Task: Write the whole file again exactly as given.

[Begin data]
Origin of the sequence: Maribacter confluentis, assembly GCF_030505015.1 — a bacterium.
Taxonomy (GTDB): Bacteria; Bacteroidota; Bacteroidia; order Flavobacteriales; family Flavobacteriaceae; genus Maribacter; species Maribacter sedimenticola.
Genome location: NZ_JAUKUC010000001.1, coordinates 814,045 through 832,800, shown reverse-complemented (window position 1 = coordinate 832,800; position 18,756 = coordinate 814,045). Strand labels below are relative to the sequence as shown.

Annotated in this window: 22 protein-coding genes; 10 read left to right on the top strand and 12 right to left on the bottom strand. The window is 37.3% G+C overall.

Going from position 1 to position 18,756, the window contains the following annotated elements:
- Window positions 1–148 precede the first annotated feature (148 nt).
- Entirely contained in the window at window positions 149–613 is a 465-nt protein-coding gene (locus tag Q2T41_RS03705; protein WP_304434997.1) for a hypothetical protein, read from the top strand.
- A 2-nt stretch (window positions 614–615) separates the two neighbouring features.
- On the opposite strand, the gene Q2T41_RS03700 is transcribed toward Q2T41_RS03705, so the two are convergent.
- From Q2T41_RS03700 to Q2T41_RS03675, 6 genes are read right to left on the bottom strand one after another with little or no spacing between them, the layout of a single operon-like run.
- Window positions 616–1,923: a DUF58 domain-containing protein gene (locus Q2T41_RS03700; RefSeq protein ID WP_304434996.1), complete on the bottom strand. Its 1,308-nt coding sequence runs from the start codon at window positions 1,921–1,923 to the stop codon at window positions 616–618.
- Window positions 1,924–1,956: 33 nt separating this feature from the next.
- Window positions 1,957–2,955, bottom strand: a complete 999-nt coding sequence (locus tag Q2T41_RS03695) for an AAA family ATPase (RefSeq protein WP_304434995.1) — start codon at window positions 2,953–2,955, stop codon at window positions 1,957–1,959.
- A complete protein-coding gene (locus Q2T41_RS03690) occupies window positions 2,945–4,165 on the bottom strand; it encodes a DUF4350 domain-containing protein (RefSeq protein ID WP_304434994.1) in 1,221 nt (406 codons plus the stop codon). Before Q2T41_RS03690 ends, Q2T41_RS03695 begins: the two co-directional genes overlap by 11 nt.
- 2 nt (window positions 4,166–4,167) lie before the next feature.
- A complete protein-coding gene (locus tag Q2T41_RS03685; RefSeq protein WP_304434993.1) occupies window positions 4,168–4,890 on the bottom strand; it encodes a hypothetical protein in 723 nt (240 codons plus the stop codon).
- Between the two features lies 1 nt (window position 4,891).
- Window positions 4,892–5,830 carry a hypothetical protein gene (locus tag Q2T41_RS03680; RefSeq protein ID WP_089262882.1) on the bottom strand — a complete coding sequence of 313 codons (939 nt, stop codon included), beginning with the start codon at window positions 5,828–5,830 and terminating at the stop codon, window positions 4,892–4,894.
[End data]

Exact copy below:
Origin of the sequence: Maribacter confluentis, assembly GCF_030505015.1 — a bacterium.
Taxonomy (GTDB): Bacteria; Bacteroidota; Bacteroidia; order Flavobacteriales; family Flavobacteriaceae; genus Maribacter; species Maribacter sedimenticola.
Genome location: NZ_JAUKUC010000001.1, coordinates 814,045 through 832,800, shown reverse-complemented (window position 1 = coordinate 832,800; position 18,756 = coordinate 814,045). Strand labels below are relative to the sequence as shown.

Annotated in this window: 22 protein-coding genes; 10 read left to right on the top strand and 12 right to left on the bottom strand. The window is 37.3% G+C overall.

Going from position 1 to position 18,756, the window contains the following annotated elements:
- Window positions 1–148 precede the first annotated feature (148 nt).
- Entirely contained in the window at window positions 149–613 is a 465-nt protein-coding gene (locus tag Q2T41_RS03705; protein WP_304434997.1) for a hypothetical protein, read from the top strand.
- A 2-nt stretch (window positions 614–615) separates the two neighbouring features.
- On the opposite strand, the gene Q2T41_RS03700 is transcribed toward Q2T41_RS03705, so the two are convergent.
- From Q2T41_RS03700 to Q2T41_RS03675, 6 genes are read right to left on the bottom strand one after another with little or no spacing between them, the layout of a single operon-like run.
- Window positions 616–1,923: a DUF58 domain-containing protein gene (locus Q2T41_RS03700; RefSeq protein ID WP_304434996.1), complete on the bottom strand. Its 1,308-nt coding sequence runs from the start codon at window positions 1,921–1,923 to the stop codon at window positions 616–618.
- Window positions 1,924–1,956: 33 nt separating this feature from the next.
- Window positions 1,957–2,955, bottom strand: a complete 999-nt coding sequence (locus tag Q2T41_RS03695) for an AAA family ATPase (RefSeq protein WP_304434995.1) — start codon at window positions 2,953–2,955, stop codon at window positions 1,957–1,959.
- A complete protein-coding gene (locus Q2T41_RS03690) occupies window positions 2,945–4,165 on the bottom strand; it encodes a DUF4350 domain-containing protein (RefSeq protein ID WP_304434994.1) in 1,221 nt (406 codons plus the stop codon). Before Q2T41_RS03690 ends, Q2T41_RS03695 begins: the two co-directional genes overlap by 11 nt.
- 2 nt (window positions 4,166–4,167) lie before the next feature.
- A complete protein-coding gene (locus tag Q2T41_RS03685; RefSeq protein WP_304434993.1) occupies window positions 4,168–4,890 on the bottom strand; it encodes a hypothetical protein in 723 nt (240 codons plus the stop codon).
- Between the two features lies 1 nt (window position 4,891).
- Window positions 4,892–5,830 carry a hypothetical protein gene (locus tag Q2T41_RS03680; RefSeq protein ID WP_089262882.1) on the bottom strand — a complete coding sequence of 313 codons (939 nt, stop codon included), beginning with the start codon at window positions 5,828–5,830 and terminating at the stop codon, window positions 4,892–4,894.